• Invited Topical Speaker: John D. Hem, Water-Quality Studies Today and Tomorrow

      Hem, John D.; U.S. Geological Survey, Menlo Park, California (Arizona-Nevada Academy of Science, 1973-05-05)
      Development of better instruments for analysis and automation have greatly increased the available information on quality of water during the past decade. There remains a need for further research on relationships between dissolved material and the solids in contact with water in order to cope with existing or potential problems in water quality such as the extent to which lead from automobile exhausts may contaminate water supplies, or the safety of disposal of toxic wastes into deep saline aquifers.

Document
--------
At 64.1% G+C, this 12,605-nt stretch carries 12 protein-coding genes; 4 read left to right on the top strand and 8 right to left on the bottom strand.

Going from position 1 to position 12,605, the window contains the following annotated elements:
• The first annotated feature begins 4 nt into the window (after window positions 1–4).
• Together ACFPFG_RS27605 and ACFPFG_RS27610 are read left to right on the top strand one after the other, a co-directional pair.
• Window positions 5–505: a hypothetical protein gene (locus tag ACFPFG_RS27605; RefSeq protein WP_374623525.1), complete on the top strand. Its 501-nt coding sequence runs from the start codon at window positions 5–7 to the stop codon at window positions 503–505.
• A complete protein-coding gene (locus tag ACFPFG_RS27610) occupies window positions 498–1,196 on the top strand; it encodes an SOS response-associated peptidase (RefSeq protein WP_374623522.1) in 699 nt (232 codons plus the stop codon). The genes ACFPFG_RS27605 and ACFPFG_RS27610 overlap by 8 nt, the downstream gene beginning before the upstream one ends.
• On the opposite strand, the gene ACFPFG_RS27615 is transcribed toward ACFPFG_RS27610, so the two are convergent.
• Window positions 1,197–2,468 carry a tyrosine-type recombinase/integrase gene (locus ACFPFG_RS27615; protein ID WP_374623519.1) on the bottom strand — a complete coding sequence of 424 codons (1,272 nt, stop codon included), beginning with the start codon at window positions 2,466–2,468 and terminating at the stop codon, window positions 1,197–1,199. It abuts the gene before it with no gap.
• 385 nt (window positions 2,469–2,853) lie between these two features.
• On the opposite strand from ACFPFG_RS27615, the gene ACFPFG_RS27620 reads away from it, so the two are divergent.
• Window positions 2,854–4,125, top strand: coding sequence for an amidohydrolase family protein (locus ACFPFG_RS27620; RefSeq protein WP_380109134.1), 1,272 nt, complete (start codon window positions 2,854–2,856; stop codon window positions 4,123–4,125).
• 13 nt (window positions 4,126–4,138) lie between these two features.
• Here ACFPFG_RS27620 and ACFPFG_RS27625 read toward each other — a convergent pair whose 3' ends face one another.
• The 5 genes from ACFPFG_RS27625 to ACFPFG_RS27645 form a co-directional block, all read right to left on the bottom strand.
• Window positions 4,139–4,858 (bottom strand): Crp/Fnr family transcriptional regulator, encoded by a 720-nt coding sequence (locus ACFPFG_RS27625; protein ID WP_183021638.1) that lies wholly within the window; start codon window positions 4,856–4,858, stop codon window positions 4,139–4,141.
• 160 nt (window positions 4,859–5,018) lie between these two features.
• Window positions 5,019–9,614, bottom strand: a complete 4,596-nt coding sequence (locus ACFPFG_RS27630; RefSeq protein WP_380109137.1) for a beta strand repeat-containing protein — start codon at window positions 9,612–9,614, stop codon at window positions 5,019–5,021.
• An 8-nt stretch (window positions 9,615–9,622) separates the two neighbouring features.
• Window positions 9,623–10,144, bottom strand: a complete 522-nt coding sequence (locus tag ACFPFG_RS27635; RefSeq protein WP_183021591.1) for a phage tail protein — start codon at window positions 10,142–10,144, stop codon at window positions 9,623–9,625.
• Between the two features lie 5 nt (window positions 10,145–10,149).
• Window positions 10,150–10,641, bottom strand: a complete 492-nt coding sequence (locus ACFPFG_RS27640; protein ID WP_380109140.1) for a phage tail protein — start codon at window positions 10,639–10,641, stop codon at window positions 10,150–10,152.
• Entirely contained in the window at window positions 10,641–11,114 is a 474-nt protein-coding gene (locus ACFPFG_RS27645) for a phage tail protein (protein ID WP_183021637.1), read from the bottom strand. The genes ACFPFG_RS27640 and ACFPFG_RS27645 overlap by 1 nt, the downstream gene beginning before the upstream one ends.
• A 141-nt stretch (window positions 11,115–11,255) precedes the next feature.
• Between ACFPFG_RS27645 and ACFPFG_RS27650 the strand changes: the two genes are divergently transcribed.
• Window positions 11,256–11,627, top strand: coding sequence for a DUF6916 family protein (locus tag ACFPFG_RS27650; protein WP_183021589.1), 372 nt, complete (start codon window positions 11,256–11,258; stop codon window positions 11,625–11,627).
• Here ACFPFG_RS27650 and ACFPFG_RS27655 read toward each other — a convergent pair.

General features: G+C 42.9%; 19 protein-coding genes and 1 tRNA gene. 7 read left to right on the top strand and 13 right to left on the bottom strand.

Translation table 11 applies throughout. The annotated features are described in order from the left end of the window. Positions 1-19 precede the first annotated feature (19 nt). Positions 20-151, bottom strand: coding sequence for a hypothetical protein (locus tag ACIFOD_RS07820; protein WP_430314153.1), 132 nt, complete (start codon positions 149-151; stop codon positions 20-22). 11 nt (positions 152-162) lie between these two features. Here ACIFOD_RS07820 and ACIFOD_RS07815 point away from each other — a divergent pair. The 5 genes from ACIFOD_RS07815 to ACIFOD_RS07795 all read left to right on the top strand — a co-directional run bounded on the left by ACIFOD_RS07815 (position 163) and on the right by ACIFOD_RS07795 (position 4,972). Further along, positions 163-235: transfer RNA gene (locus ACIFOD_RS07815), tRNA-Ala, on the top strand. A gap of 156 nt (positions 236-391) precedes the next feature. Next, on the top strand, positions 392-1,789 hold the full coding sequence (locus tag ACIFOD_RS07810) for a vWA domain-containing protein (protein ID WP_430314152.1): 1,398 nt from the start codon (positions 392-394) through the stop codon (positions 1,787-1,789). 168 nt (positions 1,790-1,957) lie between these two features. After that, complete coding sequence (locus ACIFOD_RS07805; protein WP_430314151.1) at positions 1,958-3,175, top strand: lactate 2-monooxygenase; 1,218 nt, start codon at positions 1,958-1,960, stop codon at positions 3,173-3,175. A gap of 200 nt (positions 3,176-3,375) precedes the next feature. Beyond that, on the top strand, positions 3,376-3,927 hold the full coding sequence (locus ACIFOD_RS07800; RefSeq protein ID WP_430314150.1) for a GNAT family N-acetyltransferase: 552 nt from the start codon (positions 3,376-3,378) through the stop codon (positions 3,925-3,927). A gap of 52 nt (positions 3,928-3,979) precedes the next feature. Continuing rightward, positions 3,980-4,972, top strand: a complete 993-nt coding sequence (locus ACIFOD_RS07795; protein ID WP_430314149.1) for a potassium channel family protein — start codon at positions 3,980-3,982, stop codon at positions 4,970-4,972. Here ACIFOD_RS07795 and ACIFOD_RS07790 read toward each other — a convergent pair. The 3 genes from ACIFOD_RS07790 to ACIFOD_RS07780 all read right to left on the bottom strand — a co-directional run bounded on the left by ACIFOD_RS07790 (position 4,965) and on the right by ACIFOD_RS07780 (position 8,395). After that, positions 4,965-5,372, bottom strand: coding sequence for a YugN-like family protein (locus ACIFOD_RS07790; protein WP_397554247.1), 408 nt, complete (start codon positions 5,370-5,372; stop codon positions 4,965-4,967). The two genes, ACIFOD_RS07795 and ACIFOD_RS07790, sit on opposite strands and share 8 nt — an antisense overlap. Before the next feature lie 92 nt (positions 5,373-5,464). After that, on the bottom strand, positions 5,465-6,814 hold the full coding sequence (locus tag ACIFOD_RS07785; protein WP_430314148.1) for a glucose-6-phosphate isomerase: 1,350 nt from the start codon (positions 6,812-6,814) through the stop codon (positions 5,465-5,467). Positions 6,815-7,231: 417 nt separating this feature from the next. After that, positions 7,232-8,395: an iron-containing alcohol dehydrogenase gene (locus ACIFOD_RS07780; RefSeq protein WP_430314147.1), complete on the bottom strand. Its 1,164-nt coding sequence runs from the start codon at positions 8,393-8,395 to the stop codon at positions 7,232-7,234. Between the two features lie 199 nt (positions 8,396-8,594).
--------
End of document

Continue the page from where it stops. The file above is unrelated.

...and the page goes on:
• Use of Stock Ponds for Hydrologic Research on Southwest Rangelands

      Simanton, J. R.; Osborn, H. B.; USDA, ARS Soil, Water, and Air Sciences; Southwest Rangeland Watershed Research Center, Tucson, Arizona (Arizona-Nevada Academy of Science, 1973-05-05)
      Five livestock watering ponds on the walnut gulch experimental watershed were instrumented to evaluate the use of these ponds as a method for comparing rainfall amounts with runoff sediment volumes. Pond drainage area, vegetative cover, soil type, percent slope, and years of record were tested. Instrumentation consisted of water level recorders, and a topographic survey of each stock pond to ascertain its storage capacity. The results to date have been insufficient to reach definite conclusions due to instrumentation and surveying problems, and because of the natural variability of thunderstorm rainfall. Since most of these problems have now been corrected, future data should yield valuable hydrologic data for semiarid rangelands by means of these instrumented stock ponds.